A Growing Concern of Counterfeit Media and Antibodies in the Chinese Biotech Market - Nature
There is a rise in concern of counterfeit reagents in China. Numerous accounts of products that are found to be non-specific, diluted, or incorrectly labeled has shone a spotlight on the market of unauthorized distributors in China. Many suppliers, particularly of antibodies and media products, have had trouble wrangling this issue. Recent support from scientists within China are leading to some innovative ways to stop the distribution of counterfeit products as well as educate scientists in the region to better be able to spot a fake vial or bottle.

Kidneys-on-a-Chip from iPSCs to Study Filtration Barrier Function and Breakdown – Harvard School of Engineering
Podocytes, which filter blood in the kidney, have typically been a challenge to culture and use as an in vitro kidney model system. A team of engineers at Harvard have developed a protocol for differentiating iPSCs into podocytes on a chip. They claim this protocol has >90% efficiency to generate mature podocytes. These findings open up a whole new way to study kidney biology, toxicity in vitro which could lead to better personalized medicine options for those suffering from kidney disease or kidney toxicity resulting from chemotherapy or drug treatments.

A Safe Space for Donor Bone Marrow Cells to Live (That Won’t Hurt the Patient) – R&D Magazine
Researchers at the University of California – San Diego have developed a bone-like implant that could change the patient process of receiving a bone marrow transplant. Normally, a patient undergoing a bone marrow transplant must undergo irradiation to remove their current bone marrow cells. With this new technology, the host and donor cells can live in close quarters and even mix and interact after the transplant is complete, all while still allowing for the circulation and production of new blood cells to the patient. This technology could lead to better treatment therapies for bone marrow diseases.

Be The Match BioTherapies Partners with Biotech Company to Improve Stem Cell Transplantation Outcomes - Pharmaceutical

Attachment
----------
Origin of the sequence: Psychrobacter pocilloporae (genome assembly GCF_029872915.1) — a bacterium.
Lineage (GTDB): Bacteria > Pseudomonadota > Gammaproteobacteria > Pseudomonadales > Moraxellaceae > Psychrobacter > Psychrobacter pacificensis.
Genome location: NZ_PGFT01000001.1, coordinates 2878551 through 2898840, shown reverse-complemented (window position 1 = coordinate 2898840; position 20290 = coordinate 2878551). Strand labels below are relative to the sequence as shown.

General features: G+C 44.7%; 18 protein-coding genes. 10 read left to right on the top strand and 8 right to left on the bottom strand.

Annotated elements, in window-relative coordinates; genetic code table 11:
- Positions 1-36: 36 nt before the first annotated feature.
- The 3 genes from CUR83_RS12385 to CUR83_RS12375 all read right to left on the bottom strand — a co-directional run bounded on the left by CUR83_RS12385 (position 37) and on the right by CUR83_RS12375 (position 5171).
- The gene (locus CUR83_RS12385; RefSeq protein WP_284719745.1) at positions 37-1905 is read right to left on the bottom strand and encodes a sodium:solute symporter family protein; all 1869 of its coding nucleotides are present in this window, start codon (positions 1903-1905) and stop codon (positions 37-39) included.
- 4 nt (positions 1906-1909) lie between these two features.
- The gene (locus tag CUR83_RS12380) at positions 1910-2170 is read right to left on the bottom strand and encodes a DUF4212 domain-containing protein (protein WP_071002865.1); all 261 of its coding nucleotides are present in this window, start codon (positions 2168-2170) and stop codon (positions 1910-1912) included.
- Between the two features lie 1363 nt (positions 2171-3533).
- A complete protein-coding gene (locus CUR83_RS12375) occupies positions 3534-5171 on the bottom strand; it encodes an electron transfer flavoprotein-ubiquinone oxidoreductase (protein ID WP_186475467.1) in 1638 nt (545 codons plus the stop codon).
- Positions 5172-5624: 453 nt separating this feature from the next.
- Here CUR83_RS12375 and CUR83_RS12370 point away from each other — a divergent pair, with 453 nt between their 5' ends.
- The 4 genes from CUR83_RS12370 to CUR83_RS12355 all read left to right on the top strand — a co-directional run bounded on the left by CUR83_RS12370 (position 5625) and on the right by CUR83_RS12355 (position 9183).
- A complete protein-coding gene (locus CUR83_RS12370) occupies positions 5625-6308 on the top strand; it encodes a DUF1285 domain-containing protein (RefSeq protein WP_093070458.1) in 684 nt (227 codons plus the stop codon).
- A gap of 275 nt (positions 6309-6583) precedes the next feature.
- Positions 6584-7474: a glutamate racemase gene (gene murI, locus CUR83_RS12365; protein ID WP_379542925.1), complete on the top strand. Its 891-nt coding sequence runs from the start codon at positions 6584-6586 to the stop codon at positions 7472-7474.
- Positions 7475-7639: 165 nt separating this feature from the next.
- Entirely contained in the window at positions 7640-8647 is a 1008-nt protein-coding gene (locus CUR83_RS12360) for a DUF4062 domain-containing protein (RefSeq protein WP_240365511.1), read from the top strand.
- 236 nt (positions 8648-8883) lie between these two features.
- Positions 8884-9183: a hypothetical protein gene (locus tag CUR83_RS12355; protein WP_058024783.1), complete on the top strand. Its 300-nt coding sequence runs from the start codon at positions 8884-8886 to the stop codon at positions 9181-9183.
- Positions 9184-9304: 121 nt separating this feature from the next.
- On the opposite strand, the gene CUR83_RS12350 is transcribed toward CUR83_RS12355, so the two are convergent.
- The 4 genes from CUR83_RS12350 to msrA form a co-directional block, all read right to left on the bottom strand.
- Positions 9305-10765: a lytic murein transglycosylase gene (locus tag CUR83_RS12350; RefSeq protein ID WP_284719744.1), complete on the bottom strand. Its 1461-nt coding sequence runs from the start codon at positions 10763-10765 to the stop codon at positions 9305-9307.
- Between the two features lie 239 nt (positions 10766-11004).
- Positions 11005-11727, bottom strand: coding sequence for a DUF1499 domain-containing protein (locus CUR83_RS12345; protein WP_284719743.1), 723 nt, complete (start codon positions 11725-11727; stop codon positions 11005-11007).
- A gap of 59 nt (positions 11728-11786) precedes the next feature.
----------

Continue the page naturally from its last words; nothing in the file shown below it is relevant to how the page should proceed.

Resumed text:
Be The Match announced a partnership with Magenta Therapeutics with the goals of improving stem cell transplantation outcomes. This partnership also has the opportunity to expand bone marrow transplant as a treatment option for diseases such as autoimmune disorders, metabolic disorders, blood cancers, and more. This partnership could lead to several opportunities for clinical trials and leverage the National Marrow Donor Program (NMDP) as a source for these powerful treatment options.

Bone Marrow Stem Cells Transplanted Help Repair Damage to Barriers in ALS - Science World Report
A key process in the development of amyotrophic lateral sclerosis (ALS) is the breakdown of the blood-spinal cord barrier in the patient. Researchers from the University of South Florida had reported that in mice with ALS-like symptoms, when given intravenous treatments of human bone marrow stem cells, the transplanted cells adhered to the vascular walls of capillaries and began to repair this barrier. Their results show an increased improvement in motor function in the mice and enhanced motor neuron survival. This could translate into a new treatment option for humans diagnosed with ALS.

Lung Tumor Inhibition from Stem Cell Vaccine - UC Health News
A recent study from a team of researchers at the University of Cincinnati shows that a stem cell vaccine that has been encoded for IL-15 and IL-15Ralpha targets cancer stem cells and inhibit lung tumor proliferation. These findings could lead to a new option in immunotherapy with improved side effects from traditional treatment options.